Restaurant review: Brook’s in Brighouse

Seared scallops, cumin, carrot puree, kholrabi and chorizo powder
Seared scallops, cumin, carrot puree, kholrabi and chorizo powder
  • Amanda Wragg makes a return trip to Brook’s in Brighouse, after her last visit was interrupted by the events of 9/11, and is impressed by what she finds.
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It’s not every Tuesday evening I’m treated to a tour round a personal art collection while Billie Holliday divas away in the background. But then it’s been some time since I’ve been to Brook’s in Brighouse. Not since September 11, 2001, in fact, and given the events of that day it’s not surprising I don’t remember a thing about the evening.

Brook’s has stayed on my radar though, and since they’ve recently had a bit of a freshen-up the excuse I’ve been looking for presented itself – a mere 14 years later. Word on the street is that Brighouse is becoming a bit of a foodie mecca, with cool cafes and gussied-up pubs throwing open their doors. The fabulous Czerwik’s deli and wine shop has been there for two decades of course, and if the well-attended food festival I dropped in on a month or so ago is anything to go by, the word is right.

Darrell and Petra Brook have been feeding people for nigh on 27 years in the attractive double-fronted building and inside, the mega-watt warm welcome from Darrell sets the tone for the evening.

The zhuzhed-up interior is very pleasing – elegant and sophisticated, with harlequin floor tiles and a soft green palette. The broad oak floorboards are buffed to a burnished dark gold and peak-white starched linen tablecloths reflect the candles’ glow. Antique dining chairs have been French polished and there isn’t a spare inch of wall space on account of the paintings. Darrell professes not to know much about art, but he’s been collecting since the 60s and he’s certainly got an eye. He worked for a time at the Savoy and on his day off he went browsing at Camden Market, promising himself that “one day, these paintings will be on my restaurant wall!”

Chef Richard Ullah has been in the kitchen since 1989, and like Darrell is Savoy-and-Langans-trained, so the menu has a classical bent. All this talk of starched tablecloths and gleaming glassware might conjure up an air of restraint, or even stuffiness, but I’m happy to report it’s far from the truth. Granted, you’ll find roulades and soufflés on the menu, but check out the contemporary touches like cucumber ketchup and chocolate soil.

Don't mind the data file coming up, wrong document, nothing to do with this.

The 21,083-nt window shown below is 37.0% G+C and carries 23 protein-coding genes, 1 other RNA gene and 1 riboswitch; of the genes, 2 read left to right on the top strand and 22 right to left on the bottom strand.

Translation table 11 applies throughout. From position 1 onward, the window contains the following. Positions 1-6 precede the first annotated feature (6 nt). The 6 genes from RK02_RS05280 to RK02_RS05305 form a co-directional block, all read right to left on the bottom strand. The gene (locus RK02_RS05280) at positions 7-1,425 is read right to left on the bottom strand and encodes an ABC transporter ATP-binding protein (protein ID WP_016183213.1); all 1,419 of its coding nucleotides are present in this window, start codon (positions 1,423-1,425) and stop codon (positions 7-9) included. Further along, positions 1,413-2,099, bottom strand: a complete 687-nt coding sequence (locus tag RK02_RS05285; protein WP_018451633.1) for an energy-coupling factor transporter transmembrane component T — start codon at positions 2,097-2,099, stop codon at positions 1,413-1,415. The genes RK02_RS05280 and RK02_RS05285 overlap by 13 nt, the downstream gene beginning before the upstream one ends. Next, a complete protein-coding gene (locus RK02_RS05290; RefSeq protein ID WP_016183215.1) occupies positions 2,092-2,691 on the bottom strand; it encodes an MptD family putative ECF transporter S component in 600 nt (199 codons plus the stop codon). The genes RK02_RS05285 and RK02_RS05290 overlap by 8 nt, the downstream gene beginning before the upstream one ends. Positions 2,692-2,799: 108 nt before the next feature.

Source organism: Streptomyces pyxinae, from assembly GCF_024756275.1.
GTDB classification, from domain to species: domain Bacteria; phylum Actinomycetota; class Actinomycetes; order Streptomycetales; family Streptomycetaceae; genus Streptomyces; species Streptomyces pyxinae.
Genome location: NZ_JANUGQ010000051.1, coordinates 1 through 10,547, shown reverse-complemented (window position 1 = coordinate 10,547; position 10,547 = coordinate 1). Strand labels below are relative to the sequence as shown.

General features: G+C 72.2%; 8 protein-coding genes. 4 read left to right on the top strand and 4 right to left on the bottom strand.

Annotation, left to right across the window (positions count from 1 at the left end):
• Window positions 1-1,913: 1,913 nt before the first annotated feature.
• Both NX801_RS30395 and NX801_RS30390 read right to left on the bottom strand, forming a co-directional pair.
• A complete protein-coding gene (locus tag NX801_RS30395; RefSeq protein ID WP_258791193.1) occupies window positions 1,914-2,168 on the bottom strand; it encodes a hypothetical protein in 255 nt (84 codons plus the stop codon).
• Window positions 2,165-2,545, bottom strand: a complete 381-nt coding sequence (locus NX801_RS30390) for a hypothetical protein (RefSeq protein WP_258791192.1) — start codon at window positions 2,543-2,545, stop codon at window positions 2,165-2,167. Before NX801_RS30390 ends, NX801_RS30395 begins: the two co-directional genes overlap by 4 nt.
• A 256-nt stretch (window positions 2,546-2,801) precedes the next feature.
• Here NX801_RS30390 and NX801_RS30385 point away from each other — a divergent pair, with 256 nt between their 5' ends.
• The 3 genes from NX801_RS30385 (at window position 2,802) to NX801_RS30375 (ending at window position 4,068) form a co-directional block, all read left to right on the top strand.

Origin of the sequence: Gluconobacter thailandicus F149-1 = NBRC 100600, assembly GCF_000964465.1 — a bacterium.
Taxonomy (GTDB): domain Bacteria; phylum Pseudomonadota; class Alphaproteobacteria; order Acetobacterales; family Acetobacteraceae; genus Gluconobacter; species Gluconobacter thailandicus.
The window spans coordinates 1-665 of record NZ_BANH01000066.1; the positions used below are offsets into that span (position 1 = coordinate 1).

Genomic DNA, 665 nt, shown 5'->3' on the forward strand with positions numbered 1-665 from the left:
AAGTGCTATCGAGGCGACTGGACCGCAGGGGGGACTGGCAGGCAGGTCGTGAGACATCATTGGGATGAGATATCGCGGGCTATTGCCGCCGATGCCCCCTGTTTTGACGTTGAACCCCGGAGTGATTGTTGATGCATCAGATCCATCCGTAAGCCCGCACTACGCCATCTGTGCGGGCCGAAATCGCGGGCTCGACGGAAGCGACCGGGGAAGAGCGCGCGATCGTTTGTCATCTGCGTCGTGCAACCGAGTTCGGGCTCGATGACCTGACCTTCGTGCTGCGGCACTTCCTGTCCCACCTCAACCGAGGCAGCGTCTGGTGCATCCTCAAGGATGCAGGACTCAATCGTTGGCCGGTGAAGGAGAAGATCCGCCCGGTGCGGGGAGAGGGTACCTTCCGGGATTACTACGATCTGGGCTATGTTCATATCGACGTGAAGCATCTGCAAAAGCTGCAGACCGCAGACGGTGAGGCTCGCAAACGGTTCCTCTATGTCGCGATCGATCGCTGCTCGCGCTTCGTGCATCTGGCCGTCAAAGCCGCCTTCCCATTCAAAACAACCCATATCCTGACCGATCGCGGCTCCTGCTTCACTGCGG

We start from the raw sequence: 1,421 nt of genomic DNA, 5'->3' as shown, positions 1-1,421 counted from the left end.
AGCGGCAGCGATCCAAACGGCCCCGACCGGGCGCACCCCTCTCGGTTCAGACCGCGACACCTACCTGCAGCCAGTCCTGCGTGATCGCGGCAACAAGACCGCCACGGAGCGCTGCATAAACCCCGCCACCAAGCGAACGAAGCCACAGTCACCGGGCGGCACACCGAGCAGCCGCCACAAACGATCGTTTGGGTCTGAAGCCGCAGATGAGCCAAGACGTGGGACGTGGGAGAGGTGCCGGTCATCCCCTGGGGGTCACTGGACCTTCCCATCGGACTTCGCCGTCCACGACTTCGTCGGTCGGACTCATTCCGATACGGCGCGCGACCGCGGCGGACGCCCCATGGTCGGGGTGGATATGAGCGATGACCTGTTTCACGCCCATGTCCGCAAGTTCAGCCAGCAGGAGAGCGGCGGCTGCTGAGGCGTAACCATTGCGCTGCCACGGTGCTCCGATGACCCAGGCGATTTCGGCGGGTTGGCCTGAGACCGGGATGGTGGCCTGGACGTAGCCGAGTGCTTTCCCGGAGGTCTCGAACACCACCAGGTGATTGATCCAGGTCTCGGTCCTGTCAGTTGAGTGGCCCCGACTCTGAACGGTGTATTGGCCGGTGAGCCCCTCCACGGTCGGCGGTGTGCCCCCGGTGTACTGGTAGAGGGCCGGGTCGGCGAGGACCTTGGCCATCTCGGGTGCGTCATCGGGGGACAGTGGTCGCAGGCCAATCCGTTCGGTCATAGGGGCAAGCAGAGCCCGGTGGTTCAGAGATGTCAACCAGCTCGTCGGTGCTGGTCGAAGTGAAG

Eight starters include Black Forest ham with roast fig and a blue cheese and walnut bon bon, twice baked charcoal cheddar soufflé, wild mushrooms and beetroot but it’s the confit hare for me, I so rarely see it on a menu and I know most chefs hate cooking it, it’s so fiddly and bloody. Here it’s pulled and rolled into a sort of rough parfait and it’s dark and slightly dangerous, the inherent gaminess offset with a sharp raspberry “emulsion”, and it sits on the aforementioned chocolate “soil” – a bit of an affectation but it’s subtle enough to be just the right side of annoying.

Nicely seared scallops arrive on a vibrant cumin carrot puree, a forkful of shredded kohlrabi slaw adding sweetness and crunch. There’s something called “chorizo powder” too – it’s undetectable but not missed.

Mains-wise, there are a couple of good-looking fish dishes (sea bass with pickled cauliflower and caraway oil, and monkfish with rosemary and Serrano) but being the time of year it is, we go for duck and partridge. My partridge dish looks stunning, with postage-stamp size pieces of glossy savoy cabbage placed hither and thither adding colour and a potato and smoked bacon galette matching the deep, rich, fabulously cooked bird beautifully. Mum’s duck breast is similarly succulent, the quarter of caramelized quince a clever addition and the whacking great blackberries a lovely sweet couple of mouthfuls.

It’s a while since I’ve seen “medley of vegetables” on a menu, but there’s nothing anachronistic about the sweet, sticky roast carrots and parsnips that pair with our dinners really well. Elsewhere there’s an Aberdeen Angus steak served with fries, roast celery salt tomatoes with bloody Mary gel, and Chateaubriand if you want to do the whole 80s thing.

Darrell glides around, chatting with customers, all of whom seem to be regulars given the snippets of conversation I’m ear-wigging. Service is sweet – the young staff are trained well and nobody comes every five minutes asking if my food’s okay. Hooray! I love the crayons on the table, encouraging you to “draw for your supper” on the tablecloth. (Darrell tells a good tale about the night Ashley Jackson dropped in, but I couldn’t possibly repeat it here).

After a recent disaster with Arctic Roll I’m giving it a wide berth but how good does caramelised marshmallow chocolate torte sound? Yeah, pretty damn good but we’re as full as eggs (portions are Yorkshire, not Scandinavian) but can’t resist brown bread and apricot bread & butter pudding, so we share. It’s sublime. There’s a scoop of brown bread ice cream and silky, creamy custard which I could just drink.

Brook’s might have been around for the best part of 30 years but it feels fresh, modern and innovative, the cooking sure-footed and the emphasis placed on seasonal produce impressive. It’s a place of charm and sophistication – grown up, but not up itself. I’m not going to leave it another 14 years, just in case it changes.

Brook’s, 6-8 Bradford Road, Brighouse HD6 1RW. 01484 715284. www.brooks-restaurant.co.uk. Dinner for two with wine £77.90.

Welcome 5/5

Drinks selection 5/5

Atmosphere 5/5

Prices 5/5